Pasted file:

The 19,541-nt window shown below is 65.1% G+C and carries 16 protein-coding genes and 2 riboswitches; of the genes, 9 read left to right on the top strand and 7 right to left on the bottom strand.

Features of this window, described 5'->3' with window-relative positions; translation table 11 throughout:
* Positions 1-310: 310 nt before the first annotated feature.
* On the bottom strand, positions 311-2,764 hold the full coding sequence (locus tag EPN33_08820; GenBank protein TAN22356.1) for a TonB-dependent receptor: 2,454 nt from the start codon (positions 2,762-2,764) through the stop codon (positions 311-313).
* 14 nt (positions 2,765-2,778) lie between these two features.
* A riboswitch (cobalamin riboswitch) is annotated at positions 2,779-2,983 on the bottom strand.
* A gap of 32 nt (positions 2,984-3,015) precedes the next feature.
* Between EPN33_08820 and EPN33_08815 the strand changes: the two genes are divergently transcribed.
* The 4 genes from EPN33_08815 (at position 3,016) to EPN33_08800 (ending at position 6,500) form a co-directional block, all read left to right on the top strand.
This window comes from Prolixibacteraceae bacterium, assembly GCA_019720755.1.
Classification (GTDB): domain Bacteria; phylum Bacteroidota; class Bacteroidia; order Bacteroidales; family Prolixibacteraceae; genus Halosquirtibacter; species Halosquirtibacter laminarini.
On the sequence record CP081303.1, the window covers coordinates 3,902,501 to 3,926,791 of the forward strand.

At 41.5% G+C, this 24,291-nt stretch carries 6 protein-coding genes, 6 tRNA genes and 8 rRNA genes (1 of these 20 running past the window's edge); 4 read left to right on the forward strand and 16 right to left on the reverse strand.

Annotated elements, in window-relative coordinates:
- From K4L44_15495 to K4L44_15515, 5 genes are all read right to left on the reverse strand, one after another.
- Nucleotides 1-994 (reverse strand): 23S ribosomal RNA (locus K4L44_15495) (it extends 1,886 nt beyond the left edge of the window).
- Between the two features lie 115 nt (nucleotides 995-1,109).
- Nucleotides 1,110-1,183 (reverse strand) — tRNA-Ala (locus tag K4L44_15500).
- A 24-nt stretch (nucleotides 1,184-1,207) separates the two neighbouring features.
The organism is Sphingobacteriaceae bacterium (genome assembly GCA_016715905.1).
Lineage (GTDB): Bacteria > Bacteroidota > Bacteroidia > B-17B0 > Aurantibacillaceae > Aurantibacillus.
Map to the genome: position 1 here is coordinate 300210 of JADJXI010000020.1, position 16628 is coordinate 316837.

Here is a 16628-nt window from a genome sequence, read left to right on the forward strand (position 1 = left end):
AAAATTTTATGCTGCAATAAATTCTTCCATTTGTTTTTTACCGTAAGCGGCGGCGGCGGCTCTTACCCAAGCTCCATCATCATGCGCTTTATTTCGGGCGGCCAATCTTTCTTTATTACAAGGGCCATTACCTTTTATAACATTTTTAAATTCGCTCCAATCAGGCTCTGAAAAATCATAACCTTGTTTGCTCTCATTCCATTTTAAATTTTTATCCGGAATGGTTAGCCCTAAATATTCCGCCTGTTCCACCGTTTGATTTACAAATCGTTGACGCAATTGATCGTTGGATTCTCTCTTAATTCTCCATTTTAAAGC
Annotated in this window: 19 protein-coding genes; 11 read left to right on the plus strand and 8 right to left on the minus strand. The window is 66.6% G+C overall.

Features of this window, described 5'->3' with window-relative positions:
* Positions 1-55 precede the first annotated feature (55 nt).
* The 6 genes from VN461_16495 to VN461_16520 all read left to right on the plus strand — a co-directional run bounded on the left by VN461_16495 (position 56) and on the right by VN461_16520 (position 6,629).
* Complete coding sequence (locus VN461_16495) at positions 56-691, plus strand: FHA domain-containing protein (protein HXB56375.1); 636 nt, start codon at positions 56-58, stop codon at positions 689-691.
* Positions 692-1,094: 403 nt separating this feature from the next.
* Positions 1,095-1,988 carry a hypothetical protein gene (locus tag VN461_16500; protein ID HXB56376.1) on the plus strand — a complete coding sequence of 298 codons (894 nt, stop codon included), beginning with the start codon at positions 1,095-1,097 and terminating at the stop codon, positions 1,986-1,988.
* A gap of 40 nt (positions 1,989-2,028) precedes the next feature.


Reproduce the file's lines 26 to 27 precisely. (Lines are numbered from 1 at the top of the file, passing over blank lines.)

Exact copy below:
Features of this window, described 5'->3' with window-relative positions:
* Positions 1-55 precede the first annotated feature (55 nt).